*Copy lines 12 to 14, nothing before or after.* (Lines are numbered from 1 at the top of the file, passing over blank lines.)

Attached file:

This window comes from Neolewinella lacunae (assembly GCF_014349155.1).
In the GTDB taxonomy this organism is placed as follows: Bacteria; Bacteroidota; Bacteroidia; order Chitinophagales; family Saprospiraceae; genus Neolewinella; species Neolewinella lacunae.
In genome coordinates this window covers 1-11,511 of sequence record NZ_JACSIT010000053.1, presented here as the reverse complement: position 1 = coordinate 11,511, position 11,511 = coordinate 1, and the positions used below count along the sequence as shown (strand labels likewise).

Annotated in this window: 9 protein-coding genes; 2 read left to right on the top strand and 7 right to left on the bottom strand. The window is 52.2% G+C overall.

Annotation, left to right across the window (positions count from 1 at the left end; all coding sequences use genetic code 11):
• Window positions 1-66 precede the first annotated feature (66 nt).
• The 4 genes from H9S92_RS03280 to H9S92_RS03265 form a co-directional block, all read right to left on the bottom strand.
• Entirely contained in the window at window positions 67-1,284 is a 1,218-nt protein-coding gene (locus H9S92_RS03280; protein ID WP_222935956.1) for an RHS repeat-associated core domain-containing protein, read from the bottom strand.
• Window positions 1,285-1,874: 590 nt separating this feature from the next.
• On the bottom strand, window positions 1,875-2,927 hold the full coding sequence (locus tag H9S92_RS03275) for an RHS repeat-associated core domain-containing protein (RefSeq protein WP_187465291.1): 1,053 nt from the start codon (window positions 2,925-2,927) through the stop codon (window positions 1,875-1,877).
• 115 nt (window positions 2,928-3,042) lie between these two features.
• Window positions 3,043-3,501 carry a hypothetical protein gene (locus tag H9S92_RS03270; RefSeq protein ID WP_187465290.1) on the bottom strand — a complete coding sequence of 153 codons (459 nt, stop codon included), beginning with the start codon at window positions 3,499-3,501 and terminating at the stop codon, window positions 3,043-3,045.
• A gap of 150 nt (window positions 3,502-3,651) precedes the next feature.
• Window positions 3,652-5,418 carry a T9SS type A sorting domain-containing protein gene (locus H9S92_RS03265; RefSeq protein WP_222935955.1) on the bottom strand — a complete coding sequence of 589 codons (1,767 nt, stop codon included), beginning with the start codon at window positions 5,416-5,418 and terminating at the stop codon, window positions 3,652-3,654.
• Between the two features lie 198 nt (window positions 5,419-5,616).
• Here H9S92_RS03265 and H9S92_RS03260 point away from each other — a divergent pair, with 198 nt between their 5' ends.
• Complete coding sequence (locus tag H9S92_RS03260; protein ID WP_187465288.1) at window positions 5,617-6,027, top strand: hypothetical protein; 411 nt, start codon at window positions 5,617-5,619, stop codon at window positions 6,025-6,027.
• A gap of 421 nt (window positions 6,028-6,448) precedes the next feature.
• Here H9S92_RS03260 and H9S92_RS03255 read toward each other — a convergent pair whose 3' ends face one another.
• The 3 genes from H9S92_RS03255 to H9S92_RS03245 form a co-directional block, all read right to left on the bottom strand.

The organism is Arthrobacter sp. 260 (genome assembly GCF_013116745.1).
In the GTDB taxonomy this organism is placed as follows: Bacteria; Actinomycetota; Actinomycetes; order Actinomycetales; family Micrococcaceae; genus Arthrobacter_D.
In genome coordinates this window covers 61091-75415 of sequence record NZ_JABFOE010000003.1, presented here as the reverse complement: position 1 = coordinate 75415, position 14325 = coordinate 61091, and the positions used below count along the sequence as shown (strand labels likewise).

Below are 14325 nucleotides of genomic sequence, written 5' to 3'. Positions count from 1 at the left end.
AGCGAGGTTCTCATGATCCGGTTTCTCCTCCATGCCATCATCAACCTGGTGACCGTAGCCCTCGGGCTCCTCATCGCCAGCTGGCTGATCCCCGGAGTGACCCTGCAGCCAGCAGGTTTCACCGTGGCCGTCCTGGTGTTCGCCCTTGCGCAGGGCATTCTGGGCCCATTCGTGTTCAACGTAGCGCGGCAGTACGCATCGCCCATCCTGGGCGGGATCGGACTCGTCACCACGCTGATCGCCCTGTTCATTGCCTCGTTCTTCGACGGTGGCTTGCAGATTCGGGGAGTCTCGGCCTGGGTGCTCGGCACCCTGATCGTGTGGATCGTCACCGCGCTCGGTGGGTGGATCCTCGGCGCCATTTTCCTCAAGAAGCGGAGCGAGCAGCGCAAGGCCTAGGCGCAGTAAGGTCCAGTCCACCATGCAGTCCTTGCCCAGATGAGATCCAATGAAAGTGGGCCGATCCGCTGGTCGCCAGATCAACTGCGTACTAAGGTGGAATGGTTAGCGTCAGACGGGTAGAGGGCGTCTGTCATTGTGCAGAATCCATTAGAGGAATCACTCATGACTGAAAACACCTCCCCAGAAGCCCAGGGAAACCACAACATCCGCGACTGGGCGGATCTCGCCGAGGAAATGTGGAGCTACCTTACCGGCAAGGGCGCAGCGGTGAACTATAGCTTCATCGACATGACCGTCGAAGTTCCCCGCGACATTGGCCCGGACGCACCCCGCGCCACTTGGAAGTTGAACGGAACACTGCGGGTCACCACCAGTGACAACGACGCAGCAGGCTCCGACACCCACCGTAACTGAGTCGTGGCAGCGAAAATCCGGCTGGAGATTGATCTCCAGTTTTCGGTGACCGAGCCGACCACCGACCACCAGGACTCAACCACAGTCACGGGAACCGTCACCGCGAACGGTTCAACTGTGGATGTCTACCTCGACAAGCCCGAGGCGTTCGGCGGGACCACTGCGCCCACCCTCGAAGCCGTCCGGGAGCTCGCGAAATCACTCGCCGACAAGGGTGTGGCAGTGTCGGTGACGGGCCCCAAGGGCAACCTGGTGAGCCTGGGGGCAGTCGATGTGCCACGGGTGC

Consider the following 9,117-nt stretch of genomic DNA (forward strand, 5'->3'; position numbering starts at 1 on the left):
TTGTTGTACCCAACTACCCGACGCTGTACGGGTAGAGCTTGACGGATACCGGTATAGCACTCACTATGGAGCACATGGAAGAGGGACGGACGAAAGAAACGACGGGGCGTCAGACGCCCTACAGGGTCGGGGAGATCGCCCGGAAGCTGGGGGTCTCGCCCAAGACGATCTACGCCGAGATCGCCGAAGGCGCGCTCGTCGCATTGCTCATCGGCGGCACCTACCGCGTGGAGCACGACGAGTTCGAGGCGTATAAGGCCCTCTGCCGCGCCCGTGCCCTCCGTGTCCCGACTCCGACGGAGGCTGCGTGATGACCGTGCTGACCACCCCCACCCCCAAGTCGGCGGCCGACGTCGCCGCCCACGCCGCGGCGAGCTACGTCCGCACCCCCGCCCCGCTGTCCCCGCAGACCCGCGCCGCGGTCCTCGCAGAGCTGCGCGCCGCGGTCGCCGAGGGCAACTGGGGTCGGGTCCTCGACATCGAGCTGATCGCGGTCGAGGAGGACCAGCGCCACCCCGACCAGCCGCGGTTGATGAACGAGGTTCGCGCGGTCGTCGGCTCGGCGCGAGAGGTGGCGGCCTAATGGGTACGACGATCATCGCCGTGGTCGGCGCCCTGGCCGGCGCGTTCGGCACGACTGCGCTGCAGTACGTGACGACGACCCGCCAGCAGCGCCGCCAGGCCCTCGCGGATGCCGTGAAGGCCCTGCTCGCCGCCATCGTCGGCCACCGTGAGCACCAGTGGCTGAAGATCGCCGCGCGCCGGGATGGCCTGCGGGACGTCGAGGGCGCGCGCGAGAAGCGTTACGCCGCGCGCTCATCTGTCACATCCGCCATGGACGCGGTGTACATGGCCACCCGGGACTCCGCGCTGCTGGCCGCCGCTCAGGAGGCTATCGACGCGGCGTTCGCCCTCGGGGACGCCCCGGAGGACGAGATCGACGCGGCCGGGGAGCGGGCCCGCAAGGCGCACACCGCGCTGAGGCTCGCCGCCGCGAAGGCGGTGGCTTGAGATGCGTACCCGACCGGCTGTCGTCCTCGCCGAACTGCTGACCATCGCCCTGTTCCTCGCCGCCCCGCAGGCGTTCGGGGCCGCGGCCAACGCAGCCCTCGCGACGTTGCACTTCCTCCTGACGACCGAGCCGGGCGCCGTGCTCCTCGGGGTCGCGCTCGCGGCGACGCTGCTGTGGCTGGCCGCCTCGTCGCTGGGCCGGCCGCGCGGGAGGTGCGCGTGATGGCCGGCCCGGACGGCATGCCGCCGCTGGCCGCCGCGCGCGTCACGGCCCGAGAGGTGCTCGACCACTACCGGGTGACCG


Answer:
• Window positions 3,043-3,501 carry a hypothetical protein gene (locus tag H9S92_RS03270; RefSeq protein ID WP_187465290.1) on the bottom strand — a complete coding sequence of 153 codons (459 nt, stop codon included), beginning with the start codon at window positions 3,499-3,501 and terminating at the stop codon, window positions 3,043-3,045.
• A gap of 150 nt (window positions 3,502-3,651) precedes the next feature.
• Window positions 3,652-5,418 carry a T9SS type A sorting domain-containing protein gene (locus H9S92_RS03265; RefSeq protein WP_222935955.1) on the bottom strand — a complete coding sequence of 589 codons (1,767 nt, stop codon included), beginning with the start codon at window positions 5,416-5,418 and terminating at the stop codon, window positions 3,652-3,654.